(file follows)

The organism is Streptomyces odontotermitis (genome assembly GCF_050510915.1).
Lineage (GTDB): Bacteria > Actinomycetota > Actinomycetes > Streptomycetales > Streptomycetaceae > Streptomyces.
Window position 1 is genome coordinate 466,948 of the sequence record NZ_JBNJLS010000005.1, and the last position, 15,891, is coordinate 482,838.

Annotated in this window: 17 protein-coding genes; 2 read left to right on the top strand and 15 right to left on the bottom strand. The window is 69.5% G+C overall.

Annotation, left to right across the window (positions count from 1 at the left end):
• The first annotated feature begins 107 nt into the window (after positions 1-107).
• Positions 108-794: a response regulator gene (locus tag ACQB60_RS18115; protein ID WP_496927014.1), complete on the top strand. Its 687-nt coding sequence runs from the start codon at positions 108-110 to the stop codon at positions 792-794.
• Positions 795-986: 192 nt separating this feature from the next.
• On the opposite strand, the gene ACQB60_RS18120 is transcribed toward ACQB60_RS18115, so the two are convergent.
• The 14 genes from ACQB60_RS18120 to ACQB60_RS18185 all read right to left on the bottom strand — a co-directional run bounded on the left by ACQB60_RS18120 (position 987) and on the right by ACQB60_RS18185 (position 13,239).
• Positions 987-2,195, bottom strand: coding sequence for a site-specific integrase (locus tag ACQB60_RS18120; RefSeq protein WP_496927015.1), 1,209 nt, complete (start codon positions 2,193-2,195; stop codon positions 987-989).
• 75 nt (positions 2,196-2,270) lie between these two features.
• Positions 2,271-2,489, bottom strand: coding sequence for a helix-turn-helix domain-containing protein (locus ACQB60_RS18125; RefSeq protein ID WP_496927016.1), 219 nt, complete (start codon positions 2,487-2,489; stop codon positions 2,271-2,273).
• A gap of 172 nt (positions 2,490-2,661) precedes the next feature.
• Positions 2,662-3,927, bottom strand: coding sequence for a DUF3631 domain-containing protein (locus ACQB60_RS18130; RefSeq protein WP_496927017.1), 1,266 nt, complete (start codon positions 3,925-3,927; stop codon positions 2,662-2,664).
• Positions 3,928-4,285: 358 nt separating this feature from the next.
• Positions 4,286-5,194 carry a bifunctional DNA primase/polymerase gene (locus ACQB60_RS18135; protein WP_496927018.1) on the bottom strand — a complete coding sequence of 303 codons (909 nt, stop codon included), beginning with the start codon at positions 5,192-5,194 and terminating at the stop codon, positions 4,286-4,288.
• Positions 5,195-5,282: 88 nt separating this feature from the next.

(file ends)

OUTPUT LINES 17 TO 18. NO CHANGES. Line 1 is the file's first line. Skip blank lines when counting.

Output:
• Positions 4,286-5,194 carry a bifunctional DNA primase/polymerase gene (locus ACQB60_RS18135; protein WP_496927018.1) on the bottom strand — a complete coding sequence of 303 codons (909 nt, stop codon included), beginning with the start codon at positions 5,192-5,194 and terminating at the stop codon, positions 4,286-4,288.
• Positions 5,195-5,282: 88 nt separating this feature from the next.